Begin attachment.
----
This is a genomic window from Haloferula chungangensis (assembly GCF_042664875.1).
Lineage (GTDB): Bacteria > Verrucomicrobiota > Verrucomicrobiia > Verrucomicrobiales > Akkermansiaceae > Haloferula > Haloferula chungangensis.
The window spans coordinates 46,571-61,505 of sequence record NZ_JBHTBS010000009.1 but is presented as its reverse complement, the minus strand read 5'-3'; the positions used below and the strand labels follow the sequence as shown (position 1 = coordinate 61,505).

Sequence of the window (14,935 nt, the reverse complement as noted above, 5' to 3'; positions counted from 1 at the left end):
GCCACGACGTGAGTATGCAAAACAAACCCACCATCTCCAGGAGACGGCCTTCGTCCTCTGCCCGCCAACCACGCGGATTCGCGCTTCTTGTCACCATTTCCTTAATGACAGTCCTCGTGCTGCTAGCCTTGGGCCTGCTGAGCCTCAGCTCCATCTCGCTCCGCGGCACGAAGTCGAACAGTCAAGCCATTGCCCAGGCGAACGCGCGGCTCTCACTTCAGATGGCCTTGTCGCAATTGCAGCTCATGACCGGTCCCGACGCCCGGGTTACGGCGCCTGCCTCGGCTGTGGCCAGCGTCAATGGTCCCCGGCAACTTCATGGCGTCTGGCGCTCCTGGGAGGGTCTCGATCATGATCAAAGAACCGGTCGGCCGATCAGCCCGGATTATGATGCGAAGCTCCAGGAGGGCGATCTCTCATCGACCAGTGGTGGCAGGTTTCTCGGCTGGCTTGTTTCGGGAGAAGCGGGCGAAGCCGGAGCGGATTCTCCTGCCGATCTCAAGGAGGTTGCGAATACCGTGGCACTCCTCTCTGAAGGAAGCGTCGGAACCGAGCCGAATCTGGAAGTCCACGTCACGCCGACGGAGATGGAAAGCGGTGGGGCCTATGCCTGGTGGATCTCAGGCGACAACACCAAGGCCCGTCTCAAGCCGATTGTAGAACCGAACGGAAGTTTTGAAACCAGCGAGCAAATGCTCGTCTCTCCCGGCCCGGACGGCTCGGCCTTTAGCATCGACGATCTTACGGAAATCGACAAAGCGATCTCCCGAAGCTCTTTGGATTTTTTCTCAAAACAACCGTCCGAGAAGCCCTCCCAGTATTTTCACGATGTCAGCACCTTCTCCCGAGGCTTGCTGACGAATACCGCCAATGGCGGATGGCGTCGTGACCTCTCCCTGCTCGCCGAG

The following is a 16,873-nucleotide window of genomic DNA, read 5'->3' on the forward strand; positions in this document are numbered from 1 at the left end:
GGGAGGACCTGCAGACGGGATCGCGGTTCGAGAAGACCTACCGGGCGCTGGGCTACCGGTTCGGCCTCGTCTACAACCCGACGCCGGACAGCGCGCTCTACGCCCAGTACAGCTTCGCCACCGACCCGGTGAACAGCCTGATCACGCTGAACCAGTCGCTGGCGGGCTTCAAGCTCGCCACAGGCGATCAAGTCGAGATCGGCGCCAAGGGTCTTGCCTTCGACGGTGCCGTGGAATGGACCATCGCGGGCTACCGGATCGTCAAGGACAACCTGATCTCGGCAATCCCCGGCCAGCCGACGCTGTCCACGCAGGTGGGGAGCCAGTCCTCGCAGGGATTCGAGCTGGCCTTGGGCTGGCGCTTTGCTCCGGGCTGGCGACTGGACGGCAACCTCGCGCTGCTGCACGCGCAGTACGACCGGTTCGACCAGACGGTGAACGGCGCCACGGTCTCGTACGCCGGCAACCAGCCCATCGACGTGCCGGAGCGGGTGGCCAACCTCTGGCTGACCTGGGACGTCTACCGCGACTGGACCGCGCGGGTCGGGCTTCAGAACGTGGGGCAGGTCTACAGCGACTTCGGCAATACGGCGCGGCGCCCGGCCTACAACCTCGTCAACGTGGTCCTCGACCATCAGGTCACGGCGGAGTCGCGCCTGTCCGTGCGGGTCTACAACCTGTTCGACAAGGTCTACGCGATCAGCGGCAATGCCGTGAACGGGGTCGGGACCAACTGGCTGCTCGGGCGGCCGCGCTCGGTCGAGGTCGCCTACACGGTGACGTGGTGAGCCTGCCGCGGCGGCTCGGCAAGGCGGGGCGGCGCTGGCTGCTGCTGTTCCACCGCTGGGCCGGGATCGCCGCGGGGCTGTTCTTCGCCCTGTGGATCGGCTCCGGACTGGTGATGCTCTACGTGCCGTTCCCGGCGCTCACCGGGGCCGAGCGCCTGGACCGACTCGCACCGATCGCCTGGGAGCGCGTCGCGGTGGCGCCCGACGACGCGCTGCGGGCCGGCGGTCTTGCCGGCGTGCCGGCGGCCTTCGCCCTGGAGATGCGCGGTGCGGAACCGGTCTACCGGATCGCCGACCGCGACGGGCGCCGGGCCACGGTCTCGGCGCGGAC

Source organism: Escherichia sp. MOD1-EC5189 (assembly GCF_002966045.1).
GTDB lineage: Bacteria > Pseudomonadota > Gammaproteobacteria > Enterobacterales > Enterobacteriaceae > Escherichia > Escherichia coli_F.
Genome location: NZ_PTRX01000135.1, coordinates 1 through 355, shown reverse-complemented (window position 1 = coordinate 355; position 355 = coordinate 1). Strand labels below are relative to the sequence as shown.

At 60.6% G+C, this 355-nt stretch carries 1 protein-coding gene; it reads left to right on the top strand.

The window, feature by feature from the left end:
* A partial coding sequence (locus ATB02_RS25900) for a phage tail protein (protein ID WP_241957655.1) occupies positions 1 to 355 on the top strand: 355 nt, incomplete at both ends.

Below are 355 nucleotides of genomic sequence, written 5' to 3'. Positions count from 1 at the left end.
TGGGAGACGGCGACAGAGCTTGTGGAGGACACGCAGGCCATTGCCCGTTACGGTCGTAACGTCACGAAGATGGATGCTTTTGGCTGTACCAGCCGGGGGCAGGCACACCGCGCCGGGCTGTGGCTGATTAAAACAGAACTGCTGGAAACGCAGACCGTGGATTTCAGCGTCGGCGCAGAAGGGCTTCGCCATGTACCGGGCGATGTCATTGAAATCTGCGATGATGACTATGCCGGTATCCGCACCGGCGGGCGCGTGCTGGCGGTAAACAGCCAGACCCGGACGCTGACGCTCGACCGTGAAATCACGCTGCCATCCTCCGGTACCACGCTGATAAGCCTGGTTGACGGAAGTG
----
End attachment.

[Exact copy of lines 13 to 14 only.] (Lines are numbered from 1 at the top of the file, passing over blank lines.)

* A partial coding sequence (locus ATB02_RS25900) for a phage tail protein (protein ID WP_241957655.1) occupies positions 1 to 355 on the top strand: 355 nt, incomplete at both ends.

Below are 355 nucleotides of genomic sequence, written 5' to 3'. Positions count from 1 at the left end.